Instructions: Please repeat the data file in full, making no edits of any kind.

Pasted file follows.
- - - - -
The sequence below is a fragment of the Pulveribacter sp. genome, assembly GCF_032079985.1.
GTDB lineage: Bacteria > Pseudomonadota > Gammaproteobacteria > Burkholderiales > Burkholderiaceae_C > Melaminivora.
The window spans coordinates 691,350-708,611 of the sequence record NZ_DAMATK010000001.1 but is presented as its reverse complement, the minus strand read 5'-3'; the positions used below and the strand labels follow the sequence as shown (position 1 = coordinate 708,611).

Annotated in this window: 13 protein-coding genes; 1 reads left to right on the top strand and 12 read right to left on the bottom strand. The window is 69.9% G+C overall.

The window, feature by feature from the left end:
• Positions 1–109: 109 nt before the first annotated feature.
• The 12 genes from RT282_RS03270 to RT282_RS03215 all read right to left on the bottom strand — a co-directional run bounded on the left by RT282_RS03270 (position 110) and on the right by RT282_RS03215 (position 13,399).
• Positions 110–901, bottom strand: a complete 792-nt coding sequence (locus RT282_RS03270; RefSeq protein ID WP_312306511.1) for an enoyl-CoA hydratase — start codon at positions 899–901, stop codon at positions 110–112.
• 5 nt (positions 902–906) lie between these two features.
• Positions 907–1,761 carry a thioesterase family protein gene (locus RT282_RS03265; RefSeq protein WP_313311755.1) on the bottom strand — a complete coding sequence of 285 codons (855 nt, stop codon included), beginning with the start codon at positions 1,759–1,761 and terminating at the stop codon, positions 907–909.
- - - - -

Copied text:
The sequence below is a fragment of the Pulveribacter sp. genome, assembly GCF_032079985.1.
GTDB lineage: Bacteria > Pseudomonadota > Gammaproteobacteria > Burkholderiales > Burkholderiaceae_C > Melaminivora.
The window spans coordinates 691,350-708,611 of the sequence record NZ_DAMATK010000001.1 but is presented as its reverse complement, the minus strand read 5'-3'; the positions used below and the strand labels follow the sequence as shown (position 1 = coordinate 708,611).

Annotated in this window: 13 protein-coding genes; 1 reads left to right on the top strand and 12 read right to left on the bottom strand. The window is 69.9% G+C overall.

The window, feature by feature from the left end:
• Positions 1–109: 109 nt before the first annotated feature.
• The 12 genes from RT282_RS03270 to RT282_RS03215 all read right to left on the bottom strand — a co-directional run bounded on the left by RT282_RS03270 (position 110) and on the right by RT282_RS03215 (position 13,399).
• Positions 110–901, bottom strand: a complete 792-nt coding sequence (locus RT282_RS03270; RefSeq protein ID WP_312306511.1) for an enoyl-CoA hydratase — start codon at positions 899–901, stop codon at positions 110–112.
• 5 nt (positions 902–906) lie between these two features.
• Positions 907–1,761 carry a thioesterase family protein gene (locus RT282_RS03265; RefSeq protein WP_313311755.1) on the bottom strand — a complete coding sequence of 285 codons (855 nt, stop codon included), beginning with the start codon at positions 1,759–1,761 and terminating at the stop codon, positions 907–909.